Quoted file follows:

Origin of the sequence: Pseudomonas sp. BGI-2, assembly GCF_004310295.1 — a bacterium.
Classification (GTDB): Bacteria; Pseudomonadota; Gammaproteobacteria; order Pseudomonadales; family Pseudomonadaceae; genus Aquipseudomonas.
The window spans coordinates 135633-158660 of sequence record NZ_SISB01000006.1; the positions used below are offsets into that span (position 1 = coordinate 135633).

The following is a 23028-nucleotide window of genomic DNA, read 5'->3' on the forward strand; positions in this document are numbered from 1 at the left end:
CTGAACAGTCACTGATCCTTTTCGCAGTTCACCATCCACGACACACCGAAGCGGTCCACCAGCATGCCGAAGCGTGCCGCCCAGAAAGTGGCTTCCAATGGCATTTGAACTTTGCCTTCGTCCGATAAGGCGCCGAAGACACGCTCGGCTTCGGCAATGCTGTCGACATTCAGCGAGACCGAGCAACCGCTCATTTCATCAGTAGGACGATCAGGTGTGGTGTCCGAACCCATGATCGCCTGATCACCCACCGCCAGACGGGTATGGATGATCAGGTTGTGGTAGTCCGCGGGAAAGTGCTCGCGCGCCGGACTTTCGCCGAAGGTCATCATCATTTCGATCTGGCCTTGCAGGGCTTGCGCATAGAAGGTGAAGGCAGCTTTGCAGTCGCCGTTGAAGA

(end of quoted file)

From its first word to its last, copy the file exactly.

Origin of the sequence: Pseudomonas sp. BGI-2, assembly GCF_004310295.1 — a bacterium.
Classification (GTDB): Bacteria; Pseudomonadota; Gammaproteobacteria; order Pseudomonadales; family Pseudomonadaceae; genus Aquipseudomonas.
The window spans coordinates 135633-158660 of sequence record NZ_SISB01000006.1; the positions used below are offsets into that span (position 1 = coordinate 135633).

The following is a 23028-nucleotide window of genomic DNA, read 5'->3' on the forward strand; positions in this document are numbered from 1 at the left end:
CTGAACAGTCACTGATCCTTTTCGCAGTTCACCATCCACGACACACCGAAGCGGTCCACCAGCATGCCGAAGCGTGCCGCCCAGAAAGTGGCTTCCAATGGCATTTGAACTTTGCCTTCGTCCGATAAGGCGCCGAAGACACGCTCGGCTTCGGCAATGCTGTCGACATTCAGCGAGACCGAGCAACCGCTCATTTCATCAGTAGGACGATCAGGTGTGGTGTCCGAACCCATGATCGCCTGATCACCCACCGCCAGACGGGTATGGATGATCAGGTTGTGGTAGTCCGCGGGAAAGTGCTCGCGCGCCGGACTTTCGCCGAAGGTCATCATCATTTCGATCTGGCCTTGCAGGGCTTGCGCATAGAAGGTGAAGGCAGCTTTGCAGTCGCCGTTGAAGA